Haven’t posted in some time because I was actually on a trip to Richmond, Virginia, to see my sister Allyson and her very good friend Jay.
It was a trip fraught with dangers, filled with experiences, and stuffed to the gills with foods of all kinds. The dangers, well, those were mostly of my own making and in my own thinking; the experiences were unexpected. And the food was pretty damn good.
When I speak of dangers of my own making, you would think it self-explanatory. Being bipolar and being who I am, let’s just say it’s easy to make up all kinds of imaginary things when it comes to possible outcome (the crystal ball effect), believing that I know what’s about to transpire. Expecting an outcome that simply could not happen since I am not privy to all information related to the outcome. The outcome that I fear will happen, not the reality, not the outcome the universe has in store.
As to events that lead to experiences, they happen. They happen without my input, without my prompting. Events come from without, but interpretation of those events comes from within; follow the trail and you end up naming them ‘experiences’, most especially when they happen more than once. Then you call them habits.
“You leave old habits behind by starting out with the thought, ‘I release the need for this in my life’.”
– Wayne Dyer
Habits, good, bad or otherwise, need periodic evaluation and consideration. Habits mark you as a person, they define you in predictable ways and make your behavior cyclic to others. I used to have a lot of good habits that fell by the wayside as a result of agoraphobia and job loss, such as eating in restaurants and going to art museums.
On this trip I had the occasion to do both. Of course, it was not without a great deal of hemming and hawing from me, with a big dose of grumpiness and quite a bit of reticence. Still, I had made myself promises that I would be open to doing things I don’t often do anymore. That meant being a little more outgoing. That meant being open to experiences. It meant being open to testing myself and being accepting of either failure or success.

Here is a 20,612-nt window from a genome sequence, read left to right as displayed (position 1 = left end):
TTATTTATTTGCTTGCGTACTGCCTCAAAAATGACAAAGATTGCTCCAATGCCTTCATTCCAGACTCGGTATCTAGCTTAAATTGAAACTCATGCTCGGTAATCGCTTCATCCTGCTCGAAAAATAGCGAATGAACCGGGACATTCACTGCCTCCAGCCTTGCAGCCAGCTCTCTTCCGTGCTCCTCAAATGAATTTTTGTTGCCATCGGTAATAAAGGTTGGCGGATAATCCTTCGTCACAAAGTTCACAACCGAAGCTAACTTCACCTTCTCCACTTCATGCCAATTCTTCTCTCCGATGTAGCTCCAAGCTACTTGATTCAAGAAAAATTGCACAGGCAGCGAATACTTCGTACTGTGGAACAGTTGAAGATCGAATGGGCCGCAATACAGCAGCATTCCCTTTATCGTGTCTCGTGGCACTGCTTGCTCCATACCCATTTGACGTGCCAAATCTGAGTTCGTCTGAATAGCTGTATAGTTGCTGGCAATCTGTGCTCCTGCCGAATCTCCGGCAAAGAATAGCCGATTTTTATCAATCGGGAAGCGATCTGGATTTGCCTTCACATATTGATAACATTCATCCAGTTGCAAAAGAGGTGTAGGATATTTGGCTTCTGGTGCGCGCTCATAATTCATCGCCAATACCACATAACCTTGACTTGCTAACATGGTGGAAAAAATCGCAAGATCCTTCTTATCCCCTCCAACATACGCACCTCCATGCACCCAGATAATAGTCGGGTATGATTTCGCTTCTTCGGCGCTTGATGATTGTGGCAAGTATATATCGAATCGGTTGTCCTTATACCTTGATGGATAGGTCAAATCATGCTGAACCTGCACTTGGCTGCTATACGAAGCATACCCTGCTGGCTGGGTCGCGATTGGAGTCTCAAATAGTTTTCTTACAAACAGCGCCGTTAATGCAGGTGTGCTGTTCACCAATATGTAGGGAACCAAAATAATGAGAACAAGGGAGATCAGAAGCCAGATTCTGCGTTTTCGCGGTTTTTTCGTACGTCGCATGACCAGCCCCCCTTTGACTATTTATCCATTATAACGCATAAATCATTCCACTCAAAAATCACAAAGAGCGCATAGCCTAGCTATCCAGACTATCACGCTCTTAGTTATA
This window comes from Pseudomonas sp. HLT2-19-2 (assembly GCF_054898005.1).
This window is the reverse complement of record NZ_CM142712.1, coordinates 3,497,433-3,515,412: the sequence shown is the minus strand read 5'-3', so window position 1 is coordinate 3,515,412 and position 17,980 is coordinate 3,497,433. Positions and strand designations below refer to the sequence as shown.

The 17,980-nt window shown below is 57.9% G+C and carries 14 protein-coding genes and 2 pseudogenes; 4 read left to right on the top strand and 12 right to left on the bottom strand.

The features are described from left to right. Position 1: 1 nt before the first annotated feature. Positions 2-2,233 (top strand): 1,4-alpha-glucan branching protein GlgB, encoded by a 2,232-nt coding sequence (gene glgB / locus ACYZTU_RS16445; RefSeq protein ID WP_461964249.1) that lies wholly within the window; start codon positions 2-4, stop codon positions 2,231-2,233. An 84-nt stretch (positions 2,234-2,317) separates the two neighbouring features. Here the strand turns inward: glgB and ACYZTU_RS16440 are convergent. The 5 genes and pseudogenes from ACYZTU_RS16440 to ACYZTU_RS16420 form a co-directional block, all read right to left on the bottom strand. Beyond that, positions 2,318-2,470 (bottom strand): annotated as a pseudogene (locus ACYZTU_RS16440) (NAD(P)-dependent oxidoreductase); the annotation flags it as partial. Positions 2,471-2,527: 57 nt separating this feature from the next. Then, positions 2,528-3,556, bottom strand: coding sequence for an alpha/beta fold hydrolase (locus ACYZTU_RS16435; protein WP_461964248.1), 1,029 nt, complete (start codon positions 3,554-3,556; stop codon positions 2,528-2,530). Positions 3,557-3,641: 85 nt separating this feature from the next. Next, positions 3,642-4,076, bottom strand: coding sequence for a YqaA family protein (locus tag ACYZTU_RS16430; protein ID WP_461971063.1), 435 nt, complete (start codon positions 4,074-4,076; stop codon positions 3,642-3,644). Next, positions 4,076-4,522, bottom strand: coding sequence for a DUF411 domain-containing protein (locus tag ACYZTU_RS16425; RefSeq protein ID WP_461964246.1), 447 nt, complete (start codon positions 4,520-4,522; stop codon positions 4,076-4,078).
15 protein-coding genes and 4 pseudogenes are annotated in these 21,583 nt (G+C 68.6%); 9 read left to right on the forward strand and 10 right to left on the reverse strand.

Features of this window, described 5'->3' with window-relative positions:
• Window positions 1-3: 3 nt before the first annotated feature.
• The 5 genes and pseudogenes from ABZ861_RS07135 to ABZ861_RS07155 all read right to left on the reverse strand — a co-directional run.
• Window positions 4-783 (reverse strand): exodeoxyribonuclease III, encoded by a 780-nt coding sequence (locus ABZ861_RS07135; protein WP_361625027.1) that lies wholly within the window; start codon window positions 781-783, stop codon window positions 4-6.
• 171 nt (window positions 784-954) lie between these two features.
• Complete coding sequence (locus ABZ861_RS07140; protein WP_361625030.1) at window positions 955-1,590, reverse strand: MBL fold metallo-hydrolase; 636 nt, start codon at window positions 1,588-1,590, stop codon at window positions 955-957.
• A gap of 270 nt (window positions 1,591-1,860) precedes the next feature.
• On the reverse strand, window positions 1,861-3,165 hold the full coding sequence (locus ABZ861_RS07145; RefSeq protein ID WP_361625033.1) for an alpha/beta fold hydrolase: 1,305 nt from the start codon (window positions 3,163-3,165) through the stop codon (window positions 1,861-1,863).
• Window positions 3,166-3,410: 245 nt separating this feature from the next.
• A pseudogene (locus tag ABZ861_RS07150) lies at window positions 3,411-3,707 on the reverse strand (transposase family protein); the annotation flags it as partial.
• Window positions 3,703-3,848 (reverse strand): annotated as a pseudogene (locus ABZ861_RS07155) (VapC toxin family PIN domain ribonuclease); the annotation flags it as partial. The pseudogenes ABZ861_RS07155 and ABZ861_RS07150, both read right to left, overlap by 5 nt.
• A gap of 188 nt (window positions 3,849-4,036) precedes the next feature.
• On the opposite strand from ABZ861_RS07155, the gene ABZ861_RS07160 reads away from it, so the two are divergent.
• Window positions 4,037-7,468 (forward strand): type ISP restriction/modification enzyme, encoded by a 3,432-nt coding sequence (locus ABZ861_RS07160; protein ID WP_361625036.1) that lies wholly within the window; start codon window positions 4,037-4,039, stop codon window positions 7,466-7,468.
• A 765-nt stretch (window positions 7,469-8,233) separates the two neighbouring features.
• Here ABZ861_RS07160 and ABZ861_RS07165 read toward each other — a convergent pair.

After the experience of meeting twelve new people, dining in three different restaurants and meeting up with people for a birthday party at a bar prior to a restaurant, I had done okay. I had been as open and receptive as I could be, with a varying degree of success. I had practiced grounding techniques, centering techniques, mindfulness exercises and any other way I could think of to decrease my anxiety in these situations, and incredibly, those techniques worked well in practice! I was able to actually strike up many conversations. I didn’t feel like I was from another planet.
“I don’t want the fear of failure to stop me from doing what I really care about.”
– Emma Watson
On the last day of my visit my hosts took me to the Virginia Museum of Fine Arts, pictured above. It was here more than anywhere else in the trip that my old self really and truly surfaced again after so many, many years. So many items in the museum fascinated me! And at one in particular I was so excited by the work that I actually danced a little dance and laughed in absolute glee.